Sugar Technology
On-line News

June 2005

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The news continued to be dominated by the WTO ruling on the EU's sugar regime and the proposed Central American Free Trade Agreement. Nonetheless there were some other interesting snippets.



The EU has announced its proposed reforms of the sugar regime. The highlights are below, a fuller story and analysis will be published as usual early in July :

  • A 39 percent price cut over two years beginning in 2006/07 to ensure sustainable market balance.
  • Compensation to farmers at 60% of the price cut. Inclusion of this aid in the Single Farm Payment and linking of payments to respect of environmental and land management standards.
  • Validity of the new regime, including extension of the sugar quota system, until 2014/15. No review clause.
  • Merging of ‘A’ and ‘B’ quota into a single production quota.
  • Abolition of the intervention system and the replacement of the intervention price by a reference price.
  • Introduction of a private storage system as a safety net in case the market price falls below the reference price.
  • Voluntary restructuring scheme lasting 4 years for EU sugar factories, and isoglucose and inulin syrup producers, consisting of a high degressive payment to encourage factory closure and the renunciation of quota as well as to cope with the social and environmental impact of the restructuring process.
  • This payment will be 730 euros per tonne in year one, falling to 625 in year two, 520 in year three and 420 in the final year.
  • A top-up payment for beet producers affected by the closure of factories in the first year for which they have delivery rights.
  • Both these payments will be financed by a degressive levy on holders of quota, lasting three years.
  • Sugar beet should qualify for set-aside payments when grown as a non-food crop and also be eligible for the energy crop aid of 45 euros/hectare.
  • To maintain a certain production in the current “C” sugar producing countries, an additional amount of 1million tonnes will be made available against a one-off payment corresponding to the amount of restructuring aid per tonne in the first year.
  • Sugar for the chemical and pharmaceutical industries and for the production of bio-ethanol will be excluded from production quotas.
  • Increase of Isoglucose guota of 300.000 tonnes for the existing producer companies phased in over three years with an increase of 100.000 tonnes each year.


Despite its recent balanced view, the International Sugar Organisation is now predicting a 2 million ton shortfall for the current year : 147.1 million tons of consumption and 145.1 million of supply. It does not foresee that this will result in major price rises though, the deficit being covered by sugar from stock. The sugar price continues to hover just below 9 US˘/lb.


Mariann Fischer Boel, the EU’s Agriculture Commissioner has announced that she wants agreement on reform of the sugar regime before the Hong Kong WTO meeting in mid December this year : “I'll put the legal proposal in front of you on June 22 with a view to have a discussion in the council (of ministers) in July and if possible a political agreement in November".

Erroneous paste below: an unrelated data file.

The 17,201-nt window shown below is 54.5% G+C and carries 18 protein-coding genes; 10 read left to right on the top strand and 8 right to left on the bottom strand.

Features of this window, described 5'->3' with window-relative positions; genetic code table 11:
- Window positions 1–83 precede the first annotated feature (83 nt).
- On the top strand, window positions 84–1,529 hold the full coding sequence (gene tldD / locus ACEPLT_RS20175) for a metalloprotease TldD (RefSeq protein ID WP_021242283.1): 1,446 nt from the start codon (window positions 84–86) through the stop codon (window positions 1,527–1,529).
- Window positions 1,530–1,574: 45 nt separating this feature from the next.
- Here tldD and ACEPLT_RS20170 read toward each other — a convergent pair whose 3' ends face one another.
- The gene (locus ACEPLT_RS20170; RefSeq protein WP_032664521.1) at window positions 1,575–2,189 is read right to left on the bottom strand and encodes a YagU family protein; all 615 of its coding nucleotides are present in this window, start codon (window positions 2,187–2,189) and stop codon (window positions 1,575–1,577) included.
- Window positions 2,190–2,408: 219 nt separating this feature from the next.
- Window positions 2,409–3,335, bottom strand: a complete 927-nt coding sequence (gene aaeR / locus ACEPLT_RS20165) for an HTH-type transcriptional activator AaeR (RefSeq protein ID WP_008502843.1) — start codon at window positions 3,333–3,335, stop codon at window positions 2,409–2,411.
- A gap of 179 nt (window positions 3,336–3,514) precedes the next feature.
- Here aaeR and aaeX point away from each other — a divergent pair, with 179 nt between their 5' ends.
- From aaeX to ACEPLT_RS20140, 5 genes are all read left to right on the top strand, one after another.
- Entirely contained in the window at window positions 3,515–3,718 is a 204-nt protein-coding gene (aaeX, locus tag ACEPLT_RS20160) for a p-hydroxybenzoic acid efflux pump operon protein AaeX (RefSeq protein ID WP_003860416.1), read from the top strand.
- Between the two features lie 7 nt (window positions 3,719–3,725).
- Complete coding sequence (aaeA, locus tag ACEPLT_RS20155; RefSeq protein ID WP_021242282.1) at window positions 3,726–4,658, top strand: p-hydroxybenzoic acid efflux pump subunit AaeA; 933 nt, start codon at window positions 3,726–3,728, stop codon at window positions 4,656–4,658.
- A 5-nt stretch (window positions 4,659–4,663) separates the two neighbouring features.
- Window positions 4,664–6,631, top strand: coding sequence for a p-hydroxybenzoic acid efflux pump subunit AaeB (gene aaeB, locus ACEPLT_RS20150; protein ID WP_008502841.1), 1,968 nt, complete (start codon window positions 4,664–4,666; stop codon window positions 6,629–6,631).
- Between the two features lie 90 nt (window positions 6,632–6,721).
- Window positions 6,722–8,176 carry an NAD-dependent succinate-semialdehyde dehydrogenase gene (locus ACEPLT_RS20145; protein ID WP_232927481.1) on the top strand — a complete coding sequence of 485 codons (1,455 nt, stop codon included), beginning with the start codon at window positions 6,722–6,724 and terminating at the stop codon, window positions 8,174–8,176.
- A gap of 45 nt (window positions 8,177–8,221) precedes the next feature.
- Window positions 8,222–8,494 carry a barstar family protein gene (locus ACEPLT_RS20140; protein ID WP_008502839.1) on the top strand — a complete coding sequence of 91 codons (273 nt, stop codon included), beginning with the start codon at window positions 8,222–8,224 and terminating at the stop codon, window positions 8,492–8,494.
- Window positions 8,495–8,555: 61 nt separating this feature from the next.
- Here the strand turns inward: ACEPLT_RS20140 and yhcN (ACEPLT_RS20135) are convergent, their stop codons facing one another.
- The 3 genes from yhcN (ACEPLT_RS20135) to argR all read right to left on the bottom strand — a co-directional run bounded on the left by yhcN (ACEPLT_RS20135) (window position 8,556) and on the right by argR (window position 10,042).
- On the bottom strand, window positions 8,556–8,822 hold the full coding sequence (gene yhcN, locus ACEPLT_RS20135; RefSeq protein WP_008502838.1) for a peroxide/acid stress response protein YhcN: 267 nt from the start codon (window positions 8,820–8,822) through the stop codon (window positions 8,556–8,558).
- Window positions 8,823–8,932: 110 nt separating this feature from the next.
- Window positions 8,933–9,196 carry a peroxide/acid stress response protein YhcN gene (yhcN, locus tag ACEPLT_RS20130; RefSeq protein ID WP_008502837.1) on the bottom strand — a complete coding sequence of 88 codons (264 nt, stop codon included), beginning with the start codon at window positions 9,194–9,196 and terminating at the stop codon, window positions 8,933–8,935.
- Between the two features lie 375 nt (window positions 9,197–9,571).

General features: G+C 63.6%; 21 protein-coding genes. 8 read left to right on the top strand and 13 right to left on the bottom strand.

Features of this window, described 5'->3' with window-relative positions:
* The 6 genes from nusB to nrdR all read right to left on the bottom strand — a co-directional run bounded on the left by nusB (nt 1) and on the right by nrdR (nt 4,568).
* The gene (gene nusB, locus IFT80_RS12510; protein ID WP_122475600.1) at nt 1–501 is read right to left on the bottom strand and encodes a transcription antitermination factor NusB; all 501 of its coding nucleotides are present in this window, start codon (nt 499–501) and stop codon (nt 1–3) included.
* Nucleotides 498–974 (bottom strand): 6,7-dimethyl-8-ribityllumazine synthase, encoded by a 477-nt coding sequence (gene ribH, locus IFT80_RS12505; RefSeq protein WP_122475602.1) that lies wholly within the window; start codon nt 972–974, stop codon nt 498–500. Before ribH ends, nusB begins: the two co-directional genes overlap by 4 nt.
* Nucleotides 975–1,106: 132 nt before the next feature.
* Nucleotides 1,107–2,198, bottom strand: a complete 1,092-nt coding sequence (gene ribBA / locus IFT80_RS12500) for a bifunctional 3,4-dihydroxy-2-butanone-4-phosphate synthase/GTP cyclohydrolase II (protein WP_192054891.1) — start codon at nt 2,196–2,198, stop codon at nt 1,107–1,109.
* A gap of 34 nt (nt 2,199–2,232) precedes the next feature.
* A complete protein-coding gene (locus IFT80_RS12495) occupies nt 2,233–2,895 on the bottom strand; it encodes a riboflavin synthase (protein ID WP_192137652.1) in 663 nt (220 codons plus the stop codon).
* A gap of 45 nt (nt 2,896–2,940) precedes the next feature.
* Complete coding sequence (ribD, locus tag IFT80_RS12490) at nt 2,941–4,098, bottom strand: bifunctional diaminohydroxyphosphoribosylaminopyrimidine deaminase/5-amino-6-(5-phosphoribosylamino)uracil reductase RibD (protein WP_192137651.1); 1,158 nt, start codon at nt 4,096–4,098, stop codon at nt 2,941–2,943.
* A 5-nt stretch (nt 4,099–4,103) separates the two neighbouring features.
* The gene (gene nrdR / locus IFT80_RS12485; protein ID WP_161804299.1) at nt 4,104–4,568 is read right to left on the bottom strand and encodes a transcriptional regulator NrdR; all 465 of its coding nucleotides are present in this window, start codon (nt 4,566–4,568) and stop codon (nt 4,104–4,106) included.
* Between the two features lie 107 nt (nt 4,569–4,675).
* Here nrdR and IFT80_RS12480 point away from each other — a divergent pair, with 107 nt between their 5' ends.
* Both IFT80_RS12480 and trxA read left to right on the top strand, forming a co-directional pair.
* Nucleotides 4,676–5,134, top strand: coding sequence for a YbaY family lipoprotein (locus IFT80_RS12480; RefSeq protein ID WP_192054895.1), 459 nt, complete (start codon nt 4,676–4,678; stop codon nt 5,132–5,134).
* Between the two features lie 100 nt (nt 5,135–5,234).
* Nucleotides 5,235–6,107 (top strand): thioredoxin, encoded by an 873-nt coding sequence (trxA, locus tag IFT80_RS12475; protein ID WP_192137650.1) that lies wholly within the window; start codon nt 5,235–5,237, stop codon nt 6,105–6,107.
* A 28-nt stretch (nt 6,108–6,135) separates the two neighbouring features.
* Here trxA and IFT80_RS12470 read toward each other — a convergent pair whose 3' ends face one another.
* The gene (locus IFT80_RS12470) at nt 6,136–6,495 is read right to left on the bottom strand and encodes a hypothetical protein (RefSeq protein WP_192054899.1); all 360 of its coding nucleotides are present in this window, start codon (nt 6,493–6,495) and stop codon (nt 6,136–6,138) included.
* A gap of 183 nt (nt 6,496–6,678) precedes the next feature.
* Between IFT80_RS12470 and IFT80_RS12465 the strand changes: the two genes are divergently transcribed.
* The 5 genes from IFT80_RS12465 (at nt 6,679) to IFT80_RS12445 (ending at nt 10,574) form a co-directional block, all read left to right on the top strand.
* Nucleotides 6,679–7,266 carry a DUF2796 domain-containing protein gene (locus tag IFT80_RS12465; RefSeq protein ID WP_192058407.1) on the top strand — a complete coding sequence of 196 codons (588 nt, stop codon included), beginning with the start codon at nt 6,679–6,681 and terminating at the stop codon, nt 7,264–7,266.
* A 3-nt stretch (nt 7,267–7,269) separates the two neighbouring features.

What Mrs Boel didn’t say but was subsequently leaked is that the EU is now contemplating a 39% cut in the sugar price within the union, compared to the 32 or 33% cut raised a year ago. It now appears that the EU has suspected a source of a persistent leak of its sugar pricing proposals within its Brussels offices for some time : each commissioner was given a slightly different version of the leaked document. Real spy story material.

The European Commission, administrative arm of the European Union, has been trying to catch the source of a persistent leak of its sugar pricing proposals.


Meanwhile, the Caribbean members of the ACP group of countries are threatening to take the EU to the UN’s International Court of Justice if it reforms its sugar regime as required by the WTO. If the Court finds in their favour then perhaps the EU can stand back and allow the two international organisations fight it out.


The debate in the US over the proposed Central American Free Trade Agreement, reported last month, continued throughout May too. That brought it to a full year since the accord was agreed in principle and some people calling for a vote or an overhaul of the whole policy. Sugar is, of course, one of the issues holding up the approval so it was surprising to see Australia’s outgoing ambassador to Washington stating that he still expected to see sugar added to the Australian trade agreement with the US.


The Eastern Cape Beet project in South Africa is not as dead as some thought. A new feasibility study is apparently due for completion in July but it hard to see how it can turn round a project which has been off and on for many years now and couldn’t raise the promise of sufficient beets each year to make it viable.